The strong dollar brings FX to the forefront
Given recent economic volatility, geopolitical uncertainty, and central bank actions, the U.S. dollar is the strongest it has been in 20 years. After companies came to expect EUR-USD in the 1.20 range, the currency pair has since plunged to below parity. For U.S. companies, this reduces earnings by devaluing non-USD revenues from foreign subsidiaries. It also significantly impacts cross-border mergers and acquisitions, increasing the FX risk between deal announcement and close. Many corporates are increasingly focused on managing foreign currency risk and mitigating its impact by starting new hedging programs, adding cash-flow hedging programs, or reassessing existing programs to ensure they still meet objectives.
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Treasury moves from assessment to action on commodity risks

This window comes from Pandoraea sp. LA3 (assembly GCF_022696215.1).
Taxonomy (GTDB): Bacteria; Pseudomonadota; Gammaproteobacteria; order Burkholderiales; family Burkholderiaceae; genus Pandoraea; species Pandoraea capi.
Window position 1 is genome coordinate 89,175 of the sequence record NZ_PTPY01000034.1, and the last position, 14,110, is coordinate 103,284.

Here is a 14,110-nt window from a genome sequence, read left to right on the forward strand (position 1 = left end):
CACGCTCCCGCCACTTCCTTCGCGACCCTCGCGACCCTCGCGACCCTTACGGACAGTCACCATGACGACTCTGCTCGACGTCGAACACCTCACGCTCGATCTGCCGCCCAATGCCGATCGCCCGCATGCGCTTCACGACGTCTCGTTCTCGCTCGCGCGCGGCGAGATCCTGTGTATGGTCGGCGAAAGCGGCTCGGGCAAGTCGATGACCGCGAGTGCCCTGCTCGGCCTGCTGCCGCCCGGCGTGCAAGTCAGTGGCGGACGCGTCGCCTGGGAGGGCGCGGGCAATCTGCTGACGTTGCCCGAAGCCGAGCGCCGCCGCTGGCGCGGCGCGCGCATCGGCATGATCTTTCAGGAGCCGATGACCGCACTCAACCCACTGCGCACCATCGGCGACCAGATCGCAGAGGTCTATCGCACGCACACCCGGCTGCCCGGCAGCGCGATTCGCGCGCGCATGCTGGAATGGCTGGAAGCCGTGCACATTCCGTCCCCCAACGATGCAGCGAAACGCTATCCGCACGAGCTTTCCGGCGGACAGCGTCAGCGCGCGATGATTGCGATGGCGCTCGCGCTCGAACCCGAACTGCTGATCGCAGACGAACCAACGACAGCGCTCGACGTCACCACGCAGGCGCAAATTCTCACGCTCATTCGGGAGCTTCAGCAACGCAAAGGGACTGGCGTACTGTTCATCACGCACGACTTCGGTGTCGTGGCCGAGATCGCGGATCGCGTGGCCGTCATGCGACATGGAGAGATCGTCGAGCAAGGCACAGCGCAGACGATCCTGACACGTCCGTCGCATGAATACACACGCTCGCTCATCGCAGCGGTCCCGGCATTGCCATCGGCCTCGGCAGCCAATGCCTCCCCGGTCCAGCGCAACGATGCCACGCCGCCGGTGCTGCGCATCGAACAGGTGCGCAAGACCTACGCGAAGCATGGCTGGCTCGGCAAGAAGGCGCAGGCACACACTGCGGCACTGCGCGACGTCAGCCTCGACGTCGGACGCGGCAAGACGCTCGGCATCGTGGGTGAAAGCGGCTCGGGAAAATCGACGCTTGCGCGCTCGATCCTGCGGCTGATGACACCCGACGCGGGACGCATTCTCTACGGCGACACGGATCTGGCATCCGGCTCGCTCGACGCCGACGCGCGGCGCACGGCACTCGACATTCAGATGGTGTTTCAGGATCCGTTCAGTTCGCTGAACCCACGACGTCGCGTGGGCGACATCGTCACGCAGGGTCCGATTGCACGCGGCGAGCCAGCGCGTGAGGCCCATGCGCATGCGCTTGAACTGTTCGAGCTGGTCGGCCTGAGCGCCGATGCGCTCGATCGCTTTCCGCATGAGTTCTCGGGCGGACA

With dramatic, unexpected price fluctuations impacting natural gas, oil, steel, aluminum, corn, wheat, soybeans, and many other commodities, hedging programs proved their value in 2022. For organizations where commodities represent significant input costs, hedging will move beyond the discussion phase into action for 2023. Chatham has seen increased hedging frequency for steel, base aluminum, and agricultural products. Hedge accounting has also proven more attainable for commodities, although it can still pose challenges in nuanced hedging markets. Corporates planning to start new commodity programs should standardize their commodity contracts, where possible, to avoid pockets of disparate risk that are difficult to hedge and put counterparties, regulatory compliance, and system testing in place well in advance of executing the program.
Global issues impact treasury strategies and investments